Home » TV Review » TV Review: Black Mirror Season 2, Episode 3: The Waldo Moment

TV Review: Black Mirror Season 2, Episode 3: The Waldo Moment

Black MirrorWARNING: This contains a seemingly endless supply of SPOILERS.

If you’ve not watched it, do so. Then throw up your last meal, then come back and read this when you’ve (sort of) recovered.

The third and final episode of Charlie Brooker’s dystopian series Black Mirror, The Waldo Moment was far less bleak than the previous episode.

A nice way to end the series, it tells of a cartoon character done good. Starting with a gimmick to annoy a local politician it quickly escalates into a kind of Big Brother scenario with people listening to a blue cartoon bear over an actual human being.

By the end Waldo runs the world with a great big smile and an iron paw.

Tackling politics and disengagement from the population at large and the youth in particular, it criticises politicians for playing the system and being generally terrible human beings. But it is no less harsh on the general population who would vote for and take orders from anyone, no matter how ridiculous.

In fact, it is the ridiculousness they respond to, the absolute lack of any position other than “things are rubbish.” The people love a gimmick.

It then proposes that such a symbol could be used around the world. At first it seems ridiculous, but then symbols are hugely important in every society. Waldo represents the coca cola of politics, the recognisable brand that everyone wants a part of.

Significant parts of world culture are being homogenised and standardised. It is only politics that seems not to do this, though it actually does. Through international organisations such as the World Bank and the International Monetary Fund, pressure is placed on weaker countries to bow to the pressures and the interests of the rich. In the 21st century the idea of old colonialism is dead. Rather, things are run from a distance and those in power would prefer for there not to be a symbol against which the masses can mobilise. In that regard the episode falls behind a little.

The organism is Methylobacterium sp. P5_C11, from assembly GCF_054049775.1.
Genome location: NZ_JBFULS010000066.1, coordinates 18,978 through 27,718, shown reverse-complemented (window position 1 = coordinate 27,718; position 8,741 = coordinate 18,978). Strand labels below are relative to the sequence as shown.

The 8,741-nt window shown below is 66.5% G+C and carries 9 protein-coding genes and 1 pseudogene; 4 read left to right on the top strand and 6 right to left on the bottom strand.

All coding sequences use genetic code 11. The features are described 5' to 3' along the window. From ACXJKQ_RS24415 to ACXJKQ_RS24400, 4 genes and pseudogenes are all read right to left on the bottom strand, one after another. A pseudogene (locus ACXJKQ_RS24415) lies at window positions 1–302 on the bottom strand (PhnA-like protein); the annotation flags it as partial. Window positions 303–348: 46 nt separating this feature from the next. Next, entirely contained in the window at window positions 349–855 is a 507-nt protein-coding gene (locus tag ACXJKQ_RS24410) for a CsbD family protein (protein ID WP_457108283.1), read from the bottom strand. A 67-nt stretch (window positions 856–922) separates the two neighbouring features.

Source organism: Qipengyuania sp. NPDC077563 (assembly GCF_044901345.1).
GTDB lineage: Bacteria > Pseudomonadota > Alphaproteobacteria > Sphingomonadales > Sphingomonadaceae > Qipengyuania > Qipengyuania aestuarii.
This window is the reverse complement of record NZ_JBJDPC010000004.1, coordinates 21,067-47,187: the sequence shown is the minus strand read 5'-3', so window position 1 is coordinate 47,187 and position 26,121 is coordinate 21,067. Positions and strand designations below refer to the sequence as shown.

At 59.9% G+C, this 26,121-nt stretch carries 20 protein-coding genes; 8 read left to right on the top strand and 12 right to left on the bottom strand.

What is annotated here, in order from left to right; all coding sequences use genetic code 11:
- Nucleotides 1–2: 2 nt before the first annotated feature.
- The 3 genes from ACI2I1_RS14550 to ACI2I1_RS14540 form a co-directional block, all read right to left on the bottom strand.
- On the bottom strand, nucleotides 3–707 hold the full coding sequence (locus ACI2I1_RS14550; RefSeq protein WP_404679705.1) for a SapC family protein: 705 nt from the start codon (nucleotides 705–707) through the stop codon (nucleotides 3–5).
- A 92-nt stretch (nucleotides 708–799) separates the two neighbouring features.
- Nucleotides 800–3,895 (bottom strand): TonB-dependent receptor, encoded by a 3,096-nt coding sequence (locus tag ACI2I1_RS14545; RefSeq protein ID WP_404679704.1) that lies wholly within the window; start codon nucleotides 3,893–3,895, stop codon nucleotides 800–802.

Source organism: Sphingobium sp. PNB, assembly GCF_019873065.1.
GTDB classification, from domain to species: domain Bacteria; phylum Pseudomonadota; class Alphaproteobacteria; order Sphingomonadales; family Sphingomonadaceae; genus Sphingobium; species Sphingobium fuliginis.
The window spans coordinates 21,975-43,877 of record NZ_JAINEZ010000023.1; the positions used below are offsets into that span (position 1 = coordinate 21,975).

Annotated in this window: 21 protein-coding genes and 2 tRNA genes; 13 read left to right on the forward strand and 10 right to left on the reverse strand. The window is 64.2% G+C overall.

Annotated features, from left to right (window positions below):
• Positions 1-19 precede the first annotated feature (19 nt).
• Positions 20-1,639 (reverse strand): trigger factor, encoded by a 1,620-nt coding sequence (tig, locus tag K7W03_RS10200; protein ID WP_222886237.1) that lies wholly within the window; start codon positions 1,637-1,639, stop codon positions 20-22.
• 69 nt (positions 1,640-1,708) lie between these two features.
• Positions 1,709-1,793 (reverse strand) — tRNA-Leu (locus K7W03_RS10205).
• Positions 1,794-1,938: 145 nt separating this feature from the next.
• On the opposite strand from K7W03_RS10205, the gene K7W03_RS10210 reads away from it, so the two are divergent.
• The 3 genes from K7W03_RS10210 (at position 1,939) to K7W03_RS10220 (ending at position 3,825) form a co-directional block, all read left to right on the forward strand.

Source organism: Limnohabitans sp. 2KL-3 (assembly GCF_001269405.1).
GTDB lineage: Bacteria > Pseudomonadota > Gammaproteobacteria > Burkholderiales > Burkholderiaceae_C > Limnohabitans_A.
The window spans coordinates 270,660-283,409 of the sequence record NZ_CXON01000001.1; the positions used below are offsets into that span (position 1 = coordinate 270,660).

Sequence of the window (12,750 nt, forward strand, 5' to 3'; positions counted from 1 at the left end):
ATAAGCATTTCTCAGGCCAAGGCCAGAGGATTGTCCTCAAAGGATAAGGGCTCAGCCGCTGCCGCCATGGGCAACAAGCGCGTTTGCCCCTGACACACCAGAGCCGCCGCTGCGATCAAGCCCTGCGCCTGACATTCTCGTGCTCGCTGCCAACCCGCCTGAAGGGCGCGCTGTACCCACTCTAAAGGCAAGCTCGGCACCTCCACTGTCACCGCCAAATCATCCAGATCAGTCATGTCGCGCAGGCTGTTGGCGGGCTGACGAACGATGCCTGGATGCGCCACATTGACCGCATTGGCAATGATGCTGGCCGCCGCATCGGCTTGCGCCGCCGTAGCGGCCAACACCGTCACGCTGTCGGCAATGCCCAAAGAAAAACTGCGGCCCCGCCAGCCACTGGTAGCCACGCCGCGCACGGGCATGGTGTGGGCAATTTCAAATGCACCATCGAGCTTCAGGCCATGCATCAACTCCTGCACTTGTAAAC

Nevertheless, it was a great episode and a satisfying conclusion.

Bring on series 3.


2 thoughts on “TV Review: Black Mirror Season 2, Episode 3: The Waldo Moment

  1. The CIA character’s approach was interesting – not sure it would work in practice, but I can believe there’d be those who’d think of it.
    I think if it became clear Waldo was used by those in power it’d lose it’s effectiveness, which is why the ending dystopia rang a little false. Maybe if they’d shown a democratic African/South American government being undermined and overthrown?

    Still, I found it strangely uplifting, the thought that apathy is the worst possible approach to devious or careerist politicians.

    • They are a movement funded by the super rich (ie the Koch Brothers), yet the myth that it is a spontanious uprising of the disenfranchised to fight opressive powerful forces is taken hook, line and sinker.

      The amount of mythe people believe on a daily basis is staggering, plus given the influence of brands in society it wouldn’t be too far fetched for one to be used simultaniously over the world to grab power.

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